2. 2.

    A gradual increase in water management capacity (storage and/or treatment) would likely result in the highest overall returns on investment (ROI) in cases where more capacity is needed.

     
  3. 3.

    The view that water management investments are real options has been implicitly and intuitively applied in the mining industry (see point 2 above), even if the decision-making tools used may have been unable to handle the value of real options in the past.

     

The optimal level of water management investments will be left for future research efforts. Furthermore, the attained results could be refined by including trends into the simulation of future rainfall, e.g. to account for the effects of climate change on extreme rainfall distributions. Indeed, stochastic parameters associated with rainfall variability could be conditioned by nonstationary distributions, although uncertainty affects the actual observation of trends for limited empirical datasets (e.g. Serinaldi and Kilsby 2015; Pedretti and Irannezhad 2018).

The limitations of the study are related to the nature and availability of data. In this study, we assumed that all the relevant technical data for model building and uncertainties are parametric, whereas in real life industrial investments on the planning table often entail “non-numeric” uncertainties (such as environmental permits, technical development or changes in legal environment). In such cases, less detailed models should be considered.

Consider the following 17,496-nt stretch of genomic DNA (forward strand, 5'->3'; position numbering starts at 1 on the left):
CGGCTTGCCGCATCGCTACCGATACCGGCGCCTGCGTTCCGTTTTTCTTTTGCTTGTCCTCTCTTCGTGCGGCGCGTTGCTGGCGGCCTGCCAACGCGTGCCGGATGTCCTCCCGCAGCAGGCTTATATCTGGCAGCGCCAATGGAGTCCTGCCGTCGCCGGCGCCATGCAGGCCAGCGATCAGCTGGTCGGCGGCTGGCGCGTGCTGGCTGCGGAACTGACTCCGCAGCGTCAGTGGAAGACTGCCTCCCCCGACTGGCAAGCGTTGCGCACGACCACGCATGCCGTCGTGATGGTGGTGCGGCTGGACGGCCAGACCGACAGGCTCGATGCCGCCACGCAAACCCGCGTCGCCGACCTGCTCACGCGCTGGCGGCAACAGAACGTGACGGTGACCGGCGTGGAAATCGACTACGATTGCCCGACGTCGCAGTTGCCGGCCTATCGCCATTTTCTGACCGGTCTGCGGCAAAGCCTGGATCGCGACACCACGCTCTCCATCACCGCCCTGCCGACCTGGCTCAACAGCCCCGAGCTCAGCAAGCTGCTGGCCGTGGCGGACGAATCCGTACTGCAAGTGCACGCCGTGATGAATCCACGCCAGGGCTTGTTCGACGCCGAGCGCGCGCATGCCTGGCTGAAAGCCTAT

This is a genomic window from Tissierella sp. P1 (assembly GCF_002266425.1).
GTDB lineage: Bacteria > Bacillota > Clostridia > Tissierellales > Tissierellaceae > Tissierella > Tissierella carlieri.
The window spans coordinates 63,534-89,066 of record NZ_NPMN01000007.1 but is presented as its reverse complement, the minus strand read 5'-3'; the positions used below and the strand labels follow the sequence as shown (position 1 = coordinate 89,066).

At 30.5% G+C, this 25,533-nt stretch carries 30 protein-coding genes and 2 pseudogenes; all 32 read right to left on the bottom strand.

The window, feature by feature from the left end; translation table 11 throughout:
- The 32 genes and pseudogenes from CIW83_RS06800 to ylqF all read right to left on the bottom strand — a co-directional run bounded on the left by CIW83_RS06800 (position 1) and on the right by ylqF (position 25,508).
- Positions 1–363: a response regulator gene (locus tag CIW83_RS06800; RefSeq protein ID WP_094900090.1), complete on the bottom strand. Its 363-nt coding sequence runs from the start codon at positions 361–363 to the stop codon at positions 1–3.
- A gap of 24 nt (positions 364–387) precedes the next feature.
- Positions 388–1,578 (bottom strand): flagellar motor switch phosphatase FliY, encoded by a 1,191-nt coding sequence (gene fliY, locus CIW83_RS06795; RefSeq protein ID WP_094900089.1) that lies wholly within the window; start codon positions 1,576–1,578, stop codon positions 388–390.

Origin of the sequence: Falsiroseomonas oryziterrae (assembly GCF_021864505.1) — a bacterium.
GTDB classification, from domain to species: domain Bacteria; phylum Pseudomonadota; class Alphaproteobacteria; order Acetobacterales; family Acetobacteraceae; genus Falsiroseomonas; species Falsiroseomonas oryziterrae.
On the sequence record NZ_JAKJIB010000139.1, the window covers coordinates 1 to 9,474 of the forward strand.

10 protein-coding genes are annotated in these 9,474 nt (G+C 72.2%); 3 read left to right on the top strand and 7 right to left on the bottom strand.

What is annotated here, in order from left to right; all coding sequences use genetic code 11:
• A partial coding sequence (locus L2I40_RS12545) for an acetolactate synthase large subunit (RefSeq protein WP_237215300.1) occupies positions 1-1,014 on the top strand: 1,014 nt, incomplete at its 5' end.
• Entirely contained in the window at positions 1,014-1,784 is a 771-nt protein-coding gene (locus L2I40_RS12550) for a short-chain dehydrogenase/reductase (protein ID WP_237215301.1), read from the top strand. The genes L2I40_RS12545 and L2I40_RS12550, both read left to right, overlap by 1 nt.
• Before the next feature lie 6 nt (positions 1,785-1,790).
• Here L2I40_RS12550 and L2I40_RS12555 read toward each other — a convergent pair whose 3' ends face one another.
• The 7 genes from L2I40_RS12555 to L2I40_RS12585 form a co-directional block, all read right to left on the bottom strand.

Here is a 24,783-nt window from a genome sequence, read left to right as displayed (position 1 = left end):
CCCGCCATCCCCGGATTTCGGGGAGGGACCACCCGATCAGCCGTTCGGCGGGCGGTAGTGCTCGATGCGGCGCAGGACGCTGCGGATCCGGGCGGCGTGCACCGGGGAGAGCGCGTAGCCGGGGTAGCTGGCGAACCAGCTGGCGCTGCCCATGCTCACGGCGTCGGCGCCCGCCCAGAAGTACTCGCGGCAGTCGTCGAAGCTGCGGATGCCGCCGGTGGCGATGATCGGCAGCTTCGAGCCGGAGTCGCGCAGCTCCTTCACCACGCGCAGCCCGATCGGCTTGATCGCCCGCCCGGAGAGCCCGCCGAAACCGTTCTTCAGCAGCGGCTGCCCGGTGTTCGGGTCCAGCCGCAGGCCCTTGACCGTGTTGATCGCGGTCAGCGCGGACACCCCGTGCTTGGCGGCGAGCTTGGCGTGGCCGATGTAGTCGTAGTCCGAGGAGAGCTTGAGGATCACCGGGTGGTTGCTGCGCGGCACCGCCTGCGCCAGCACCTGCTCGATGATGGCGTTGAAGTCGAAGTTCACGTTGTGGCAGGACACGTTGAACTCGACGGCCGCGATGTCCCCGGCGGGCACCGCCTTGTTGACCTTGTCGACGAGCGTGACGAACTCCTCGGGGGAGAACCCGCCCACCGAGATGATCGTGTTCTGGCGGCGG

With the approach proposed in this paper, a simulation-based real option study for staged investment of additional water management capacity could be performed by providing the SD model with an optional water management investment, which is only triggered (automatically) if the water balance is trending towards a critical level. This would radically decrease the water security risks without increasing the initial capital investment. However, the substantially longer time need to install water management capacity vs. the potentially rapid trend toward a critical water balance level must also be considered.

Notes

Acknowledgements

Open access funding provided by LUT University. This research has been funded by the Finnish Cultural Foundation/Etelä-Karjalan rahasto (grant number 05172166) and the Academy of Finland project “Manufacturing 4.0”.

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© The Author(s) 2019

Open AccessThis article is distributed under the terms of the Creative Commons Attribution 4.0 International License (http://creativecommons.org/licenses/by/4.0/), which permits unrestricted use, distribution, and reproduction in any medium, provided you give appropriate credit to the original author(s) and the source, provide a link to the Creative Commons license, and indicate if changes were made.

Authors and Affiliations

  1. 1.LUT UniversityLappeenrantaFinland
  2. 2.Geological Survey of Finland (GTK)EspooFinland
  3. 3.Dipartimento di Scienze della Terra “A. Desio”Università degli Studi di Milano (UNIMI)MilanItaly